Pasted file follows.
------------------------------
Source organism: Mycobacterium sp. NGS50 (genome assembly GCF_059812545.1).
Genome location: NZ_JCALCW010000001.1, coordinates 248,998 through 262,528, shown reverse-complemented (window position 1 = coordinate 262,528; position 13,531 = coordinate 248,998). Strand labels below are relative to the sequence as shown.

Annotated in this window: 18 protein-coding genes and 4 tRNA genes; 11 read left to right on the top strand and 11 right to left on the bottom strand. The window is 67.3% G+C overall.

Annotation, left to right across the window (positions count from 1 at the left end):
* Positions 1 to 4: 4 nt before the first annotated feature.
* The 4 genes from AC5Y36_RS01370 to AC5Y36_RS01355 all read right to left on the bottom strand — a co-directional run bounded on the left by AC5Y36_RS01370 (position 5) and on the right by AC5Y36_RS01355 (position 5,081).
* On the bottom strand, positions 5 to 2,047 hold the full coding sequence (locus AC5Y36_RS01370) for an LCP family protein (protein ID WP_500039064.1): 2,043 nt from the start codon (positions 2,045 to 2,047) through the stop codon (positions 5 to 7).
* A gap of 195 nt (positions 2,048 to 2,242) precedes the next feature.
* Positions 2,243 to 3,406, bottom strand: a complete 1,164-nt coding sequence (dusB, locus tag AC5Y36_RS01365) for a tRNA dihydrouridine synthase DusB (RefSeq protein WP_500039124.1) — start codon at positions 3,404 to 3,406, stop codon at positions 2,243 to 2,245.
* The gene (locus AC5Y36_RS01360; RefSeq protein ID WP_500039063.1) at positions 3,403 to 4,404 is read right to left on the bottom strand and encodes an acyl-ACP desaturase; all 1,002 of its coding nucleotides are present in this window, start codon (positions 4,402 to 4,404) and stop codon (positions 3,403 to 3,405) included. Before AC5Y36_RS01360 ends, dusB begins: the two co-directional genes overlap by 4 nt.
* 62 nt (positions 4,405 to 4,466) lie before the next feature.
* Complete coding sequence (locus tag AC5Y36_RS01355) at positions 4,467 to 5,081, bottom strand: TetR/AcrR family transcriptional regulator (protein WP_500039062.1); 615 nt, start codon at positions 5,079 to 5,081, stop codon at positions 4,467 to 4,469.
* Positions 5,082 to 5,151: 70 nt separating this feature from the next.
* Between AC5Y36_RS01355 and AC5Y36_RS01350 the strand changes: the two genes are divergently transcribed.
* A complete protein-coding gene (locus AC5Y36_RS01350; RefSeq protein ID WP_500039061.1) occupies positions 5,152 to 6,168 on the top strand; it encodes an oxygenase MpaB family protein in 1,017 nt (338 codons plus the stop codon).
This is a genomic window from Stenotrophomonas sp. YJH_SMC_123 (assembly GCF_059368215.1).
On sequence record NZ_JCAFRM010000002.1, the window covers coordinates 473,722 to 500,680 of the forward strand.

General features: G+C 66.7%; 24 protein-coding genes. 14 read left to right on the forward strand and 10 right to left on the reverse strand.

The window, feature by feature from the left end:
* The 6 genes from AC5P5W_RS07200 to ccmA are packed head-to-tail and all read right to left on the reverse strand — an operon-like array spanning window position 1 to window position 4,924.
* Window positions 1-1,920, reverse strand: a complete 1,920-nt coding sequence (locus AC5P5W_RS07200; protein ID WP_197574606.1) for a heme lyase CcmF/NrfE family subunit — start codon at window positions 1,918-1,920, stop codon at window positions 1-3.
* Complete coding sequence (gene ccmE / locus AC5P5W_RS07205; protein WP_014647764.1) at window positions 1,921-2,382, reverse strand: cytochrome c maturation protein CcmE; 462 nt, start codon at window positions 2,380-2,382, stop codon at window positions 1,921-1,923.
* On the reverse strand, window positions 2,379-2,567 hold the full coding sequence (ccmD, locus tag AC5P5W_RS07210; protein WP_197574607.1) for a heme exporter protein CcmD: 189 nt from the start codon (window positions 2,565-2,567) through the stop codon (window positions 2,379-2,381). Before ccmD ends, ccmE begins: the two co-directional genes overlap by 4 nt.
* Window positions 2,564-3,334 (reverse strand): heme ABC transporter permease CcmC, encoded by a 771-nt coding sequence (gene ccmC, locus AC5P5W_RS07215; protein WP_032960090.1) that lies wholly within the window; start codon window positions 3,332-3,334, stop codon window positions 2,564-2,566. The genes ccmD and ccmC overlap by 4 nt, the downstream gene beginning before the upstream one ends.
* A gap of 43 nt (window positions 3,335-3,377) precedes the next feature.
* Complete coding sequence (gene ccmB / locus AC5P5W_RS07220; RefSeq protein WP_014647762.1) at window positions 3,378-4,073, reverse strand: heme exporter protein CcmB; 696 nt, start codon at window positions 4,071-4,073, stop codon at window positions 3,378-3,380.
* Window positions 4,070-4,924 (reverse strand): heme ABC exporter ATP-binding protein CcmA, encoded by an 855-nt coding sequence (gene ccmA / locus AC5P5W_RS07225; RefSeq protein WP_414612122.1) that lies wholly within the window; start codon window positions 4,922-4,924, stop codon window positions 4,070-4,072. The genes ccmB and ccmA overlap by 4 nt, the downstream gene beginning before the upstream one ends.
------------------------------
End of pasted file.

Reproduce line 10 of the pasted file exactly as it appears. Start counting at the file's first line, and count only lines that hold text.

* The gene (locus AC5Y36_RS01360; RefSeq protein ID WP_500039063.1) at positions 3,403 to 4,404 is read right to left on the bottom strand and encodes an acyl-ACP desaturase; all 1,002 of its coding nucleotides are present in this window, start codon (positions 4,402 to 4,404) and stop codon (positions 3,403 to 3,405) included. Before AC5Y36_RS01360 ends, dusB begins: the two co-directional genes overlap by 4 nt.